The just announced Tokyo ‘Master Plan’ for our oil and gas is the result of an offer from Japan last year and is geared towards Guyana’s future energy needs, says Minister of Natural Resources Raphael Trotman.
“This master plan is not a strategic plan for the resources, but rather a plan on various downstream applications for the oil and gas, and how and when to prepare us for hydro and solar,” Minister of Natural Resources Raphael Trotman told Stabroek News yesterday.
On Saturday, government announced that it has received an ‘Oil and Gas Master Plan’ for Guyana, which was developed and submitted by Mitsubishi Corporation and Chiyoda Corporation in collaboration with the Government of Japan.
The Plan was presented to President David Granger at State House on Friday. Also present at the meeting were Minister of Foreign Affairs Carl Greenidge, who is also performing the duties of Prime Minister, Minister of Natural Resources Raphael Trotman, and the delegation from Japan, headed by Takeo Suzuki, acting Head of the Strategic Business Planning Section, Chiyoda Corporation. Some of its key objectives of the plan are the development of Guyana’s domestic oil industry, the creation of a balance in the domestic usage and exportation of products from indigenous oil and gas, the harmonisation of the industry in keeping with Guyana’s ‘green’ development agenda and the quantifying of the economic feasibility of the plans.
Trotman has multiple times in the past said that his and other ministries were simultaneously working on several fronts to realize government’s developmental plans for the country which includes, but is not limited to, looking to local and diaspora experts , international agencies and other governements for assistance .
Pulling from that information, he informed that it was in this vein Japan’s offer was accepted and they began analysis and strategic planning from what we had provided and government’s plans and objectives for where it wanted to see the nation in the future, as it pertains to the energy sector.
The Natural Resources Minister informed that the Ministry of Foreign Affairs coordinated the effort with support from Ministry of Public Infrastructure, the Ministry of Finance and his ministry.
Government will also continue to receive help from civil society, local experts, IDB, World Bank, IMF, Chatham House, Commonwealth Secretariat, U.S, Mexico and Japan governments among others.
A statement from government pointed out that following the meeting, the Acting Prime Minister had noted that government will carefully review the proposal so that a decision can be made on the way forward.
“This is the final report presented. They have had discussions with Finance, Public Infrastructure and Natural Resources. It remains now for us to conclude our examination of that final report and then to respond to the Government of Japan. We will probably, within the next fortnight respond to them saying that we have looked at the report and now that we are ready to go forward, we would like them to fund the preparation of detailed economic feasibility studies for each of the projects and then we will see what they come up with,” Greenidge was quoted as saying .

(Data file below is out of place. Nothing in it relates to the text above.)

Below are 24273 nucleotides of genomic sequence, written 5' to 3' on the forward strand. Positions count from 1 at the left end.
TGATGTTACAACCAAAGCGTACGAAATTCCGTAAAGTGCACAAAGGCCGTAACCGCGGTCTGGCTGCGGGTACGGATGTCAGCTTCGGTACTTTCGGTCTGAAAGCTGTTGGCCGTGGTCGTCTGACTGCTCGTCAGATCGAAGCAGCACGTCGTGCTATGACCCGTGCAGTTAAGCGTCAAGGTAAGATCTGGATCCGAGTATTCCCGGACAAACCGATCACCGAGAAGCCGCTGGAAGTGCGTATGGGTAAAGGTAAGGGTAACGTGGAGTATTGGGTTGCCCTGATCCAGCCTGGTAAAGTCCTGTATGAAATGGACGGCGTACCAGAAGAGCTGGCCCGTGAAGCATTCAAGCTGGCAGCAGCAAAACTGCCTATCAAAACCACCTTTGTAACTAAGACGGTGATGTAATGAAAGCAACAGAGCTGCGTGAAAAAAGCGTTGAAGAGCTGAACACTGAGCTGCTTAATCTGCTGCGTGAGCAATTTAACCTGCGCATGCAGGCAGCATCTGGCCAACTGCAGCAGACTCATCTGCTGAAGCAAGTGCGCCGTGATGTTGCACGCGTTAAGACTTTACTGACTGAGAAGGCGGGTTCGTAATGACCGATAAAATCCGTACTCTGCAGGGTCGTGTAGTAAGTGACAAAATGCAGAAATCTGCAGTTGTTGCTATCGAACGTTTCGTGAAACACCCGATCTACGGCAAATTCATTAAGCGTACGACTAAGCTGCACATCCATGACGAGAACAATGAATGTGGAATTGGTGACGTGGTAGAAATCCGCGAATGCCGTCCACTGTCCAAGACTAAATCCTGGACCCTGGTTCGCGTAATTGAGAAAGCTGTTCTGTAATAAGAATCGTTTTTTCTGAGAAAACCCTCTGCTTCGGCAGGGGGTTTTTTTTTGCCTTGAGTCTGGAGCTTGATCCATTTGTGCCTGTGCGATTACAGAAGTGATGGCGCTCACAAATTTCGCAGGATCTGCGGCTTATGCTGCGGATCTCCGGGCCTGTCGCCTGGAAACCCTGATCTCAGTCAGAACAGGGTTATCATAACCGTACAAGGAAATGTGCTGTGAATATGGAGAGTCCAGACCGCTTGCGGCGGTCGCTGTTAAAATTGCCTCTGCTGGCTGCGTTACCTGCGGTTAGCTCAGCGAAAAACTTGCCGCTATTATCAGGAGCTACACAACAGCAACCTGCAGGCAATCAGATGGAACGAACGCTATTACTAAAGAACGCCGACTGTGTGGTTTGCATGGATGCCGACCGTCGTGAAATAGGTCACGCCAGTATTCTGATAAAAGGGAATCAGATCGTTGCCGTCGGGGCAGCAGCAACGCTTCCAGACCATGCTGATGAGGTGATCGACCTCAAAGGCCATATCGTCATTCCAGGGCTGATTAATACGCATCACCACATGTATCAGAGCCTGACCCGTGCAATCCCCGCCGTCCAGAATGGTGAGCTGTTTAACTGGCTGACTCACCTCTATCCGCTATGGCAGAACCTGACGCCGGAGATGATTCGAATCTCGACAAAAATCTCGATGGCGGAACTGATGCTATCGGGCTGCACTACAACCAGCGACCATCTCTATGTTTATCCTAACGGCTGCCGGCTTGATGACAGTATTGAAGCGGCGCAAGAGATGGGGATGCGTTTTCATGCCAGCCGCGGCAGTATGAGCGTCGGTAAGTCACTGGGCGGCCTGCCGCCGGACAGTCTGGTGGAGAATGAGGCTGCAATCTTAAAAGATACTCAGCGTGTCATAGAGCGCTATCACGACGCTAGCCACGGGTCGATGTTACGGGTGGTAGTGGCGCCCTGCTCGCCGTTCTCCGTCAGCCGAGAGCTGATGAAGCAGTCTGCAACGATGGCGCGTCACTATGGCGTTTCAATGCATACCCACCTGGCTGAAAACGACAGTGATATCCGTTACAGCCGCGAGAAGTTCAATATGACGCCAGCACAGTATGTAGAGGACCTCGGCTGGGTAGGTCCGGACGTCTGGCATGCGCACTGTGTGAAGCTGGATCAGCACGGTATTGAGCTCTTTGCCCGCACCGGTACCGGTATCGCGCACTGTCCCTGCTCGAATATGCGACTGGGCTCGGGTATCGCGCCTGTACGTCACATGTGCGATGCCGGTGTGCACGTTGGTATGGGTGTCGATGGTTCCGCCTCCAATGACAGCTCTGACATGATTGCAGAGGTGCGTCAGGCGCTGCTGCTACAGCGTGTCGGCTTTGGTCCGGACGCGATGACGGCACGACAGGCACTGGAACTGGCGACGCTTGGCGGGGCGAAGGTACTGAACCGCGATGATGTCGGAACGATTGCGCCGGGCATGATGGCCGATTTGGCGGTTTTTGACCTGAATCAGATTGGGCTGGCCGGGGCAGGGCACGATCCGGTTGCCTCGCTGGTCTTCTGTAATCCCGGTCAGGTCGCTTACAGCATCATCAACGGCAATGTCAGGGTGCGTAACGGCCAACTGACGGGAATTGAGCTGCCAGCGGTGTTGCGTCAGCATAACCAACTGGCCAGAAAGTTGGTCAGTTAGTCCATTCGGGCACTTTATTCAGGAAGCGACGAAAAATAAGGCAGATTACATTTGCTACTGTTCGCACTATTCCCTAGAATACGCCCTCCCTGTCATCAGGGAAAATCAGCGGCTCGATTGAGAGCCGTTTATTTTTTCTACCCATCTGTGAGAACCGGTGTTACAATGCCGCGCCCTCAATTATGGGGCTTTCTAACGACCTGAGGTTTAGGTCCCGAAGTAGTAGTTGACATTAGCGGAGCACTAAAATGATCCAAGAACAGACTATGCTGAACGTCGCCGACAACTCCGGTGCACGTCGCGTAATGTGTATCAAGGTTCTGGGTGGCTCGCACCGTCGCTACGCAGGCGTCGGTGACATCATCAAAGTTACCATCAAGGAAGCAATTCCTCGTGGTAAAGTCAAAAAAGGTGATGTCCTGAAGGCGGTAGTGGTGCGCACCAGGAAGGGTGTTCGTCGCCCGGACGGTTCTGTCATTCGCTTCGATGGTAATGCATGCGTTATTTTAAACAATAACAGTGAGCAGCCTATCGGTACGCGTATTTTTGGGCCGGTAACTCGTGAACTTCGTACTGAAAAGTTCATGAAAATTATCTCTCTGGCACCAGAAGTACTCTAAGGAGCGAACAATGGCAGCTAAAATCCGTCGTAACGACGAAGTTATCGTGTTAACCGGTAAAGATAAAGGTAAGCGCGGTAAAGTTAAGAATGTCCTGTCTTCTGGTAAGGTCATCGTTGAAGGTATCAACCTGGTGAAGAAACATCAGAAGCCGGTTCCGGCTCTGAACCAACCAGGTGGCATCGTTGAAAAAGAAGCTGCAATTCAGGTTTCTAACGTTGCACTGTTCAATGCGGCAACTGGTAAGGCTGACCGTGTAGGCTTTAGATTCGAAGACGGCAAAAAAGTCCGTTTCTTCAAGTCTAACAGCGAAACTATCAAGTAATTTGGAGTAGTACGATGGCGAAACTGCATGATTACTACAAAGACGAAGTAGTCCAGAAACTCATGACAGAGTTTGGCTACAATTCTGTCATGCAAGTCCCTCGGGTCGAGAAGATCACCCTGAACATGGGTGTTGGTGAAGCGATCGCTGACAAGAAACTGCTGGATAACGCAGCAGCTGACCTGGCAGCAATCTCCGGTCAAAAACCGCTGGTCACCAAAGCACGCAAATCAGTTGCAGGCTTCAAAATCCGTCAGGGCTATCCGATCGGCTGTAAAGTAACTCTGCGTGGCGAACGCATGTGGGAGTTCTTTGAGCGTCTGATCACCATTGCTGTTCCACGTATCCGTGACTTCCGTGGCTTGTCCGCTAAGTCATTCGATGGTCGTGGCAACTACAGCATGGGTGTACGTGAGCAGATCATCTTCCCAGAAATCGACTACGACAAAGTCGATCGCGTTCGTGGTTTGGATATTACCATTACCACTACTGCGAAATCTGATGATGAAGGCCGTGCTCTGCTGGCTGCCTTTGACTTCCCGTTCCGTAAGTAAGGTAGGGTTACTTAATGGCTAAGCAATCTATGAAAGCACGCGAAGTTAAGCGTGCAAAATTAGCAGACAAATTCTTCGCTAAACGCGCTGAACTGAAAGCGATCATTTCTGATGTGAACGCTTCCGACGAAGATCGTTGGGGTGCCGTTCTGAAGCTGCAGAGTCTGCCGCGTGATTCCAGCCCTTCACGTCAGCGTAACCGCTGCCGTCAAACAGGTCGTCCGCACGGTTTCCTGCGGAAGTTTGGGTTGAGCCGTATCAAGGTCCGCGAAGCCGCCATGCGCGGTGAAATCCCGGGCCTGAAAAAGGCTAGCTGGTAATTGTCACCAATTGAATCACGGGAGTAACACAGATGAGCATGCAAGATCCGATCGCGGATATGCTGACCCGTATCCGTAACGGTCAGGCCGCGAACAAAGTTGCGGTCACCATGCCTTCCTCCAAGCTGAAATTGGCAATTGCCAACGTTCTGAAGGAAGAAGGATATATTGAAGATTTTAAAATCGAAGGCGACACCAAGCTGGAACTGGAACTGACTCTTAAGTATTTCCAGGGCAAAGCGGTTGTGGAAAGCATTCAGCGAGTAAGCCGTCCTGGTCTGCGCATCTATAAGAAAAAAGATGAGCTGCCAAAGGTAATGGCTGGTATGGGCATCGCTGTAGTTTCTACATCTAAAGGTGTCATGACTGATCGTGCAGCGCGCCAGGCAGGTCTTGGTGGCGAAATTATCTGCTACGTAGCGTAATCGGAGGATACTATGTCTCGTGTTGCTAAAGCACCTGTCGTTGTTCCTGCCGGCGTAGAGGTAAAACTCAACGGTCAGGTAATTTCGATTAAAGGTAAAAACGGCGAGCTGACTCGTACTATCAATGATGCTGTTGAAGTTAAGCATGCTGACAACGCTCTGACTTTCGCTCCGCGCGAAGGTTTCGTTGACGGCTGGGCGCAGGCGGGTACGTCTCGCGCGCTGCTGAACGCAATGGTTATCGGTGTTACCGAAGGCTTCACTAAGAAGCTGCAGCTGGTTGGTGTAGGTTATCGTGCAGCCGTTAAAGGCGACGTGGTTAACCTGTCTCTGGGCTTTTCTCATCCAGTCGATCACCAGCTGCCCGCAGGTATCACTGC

The statement noted that the Government of Japan is funding the technical work, which also includes the creation of a roadmap towards balancing Guyana’s oil and gas future with its “green development agenda.”
But Chartered Accountant Christopher Ram says that the announcement of the plan was evidence of disarray and confusion.
“A coherent and well-structured policy is the first obligation of any state, let alone one that has been independent for more than half a century. It is not something that any government can and should contract out. That is dereliction, not even delegation. We are told that this is a final report which suggests that there is no intention to share with or engage Guyanese on what appears to be a key component of a vital sector. Troublingly, it seems that the implementation of the Japanese plan (where did this idea originate?) will only go forward if the Japanese are prepared to fund the preparation of the “detailed economic feasibility studies”. That funding is a major consideration in critical elements of a non-renewable resource must cause concerns among the citizens about the Government’s appreciation of the scale of the challenge and the responsibility it bears,” he said.
“Even if the Government were to say that the Japanese plan is for a segment only, surely such a segment has to align with some broad framework for the sector on which no work appears to have begun. In this regard, Dr. Thomas Singh’s letter (Government should formulate a National Depletion Policy SN March 4, 2018) calling for a petroleum depletion policy not driven by the oil companies, but by the Government suggests that the citizenry is much better informed that the Administration. In fact, a depletion policy is one side of the Sovereign Wealth Fund coin raising the question whether there ought to be a phased exploitation of the country’s petroleum resources,” he added.
Ram posits that Government needs to “get its act together” and have some kind of rational plan for this important sector which has immense potential but equally potentially grave consequences.
He rained criticism for looking to international and expert help for the new sector saying that government should look within instead of outward for help.
“Perhaps because the Government has done so little to inform itself, it finds itself relying on the IMF, the IDB, the World Bank, the Commonwealth Secretariat, experts from Africa, and an army of consultants hovering like vultures to share in the oil pie. he said.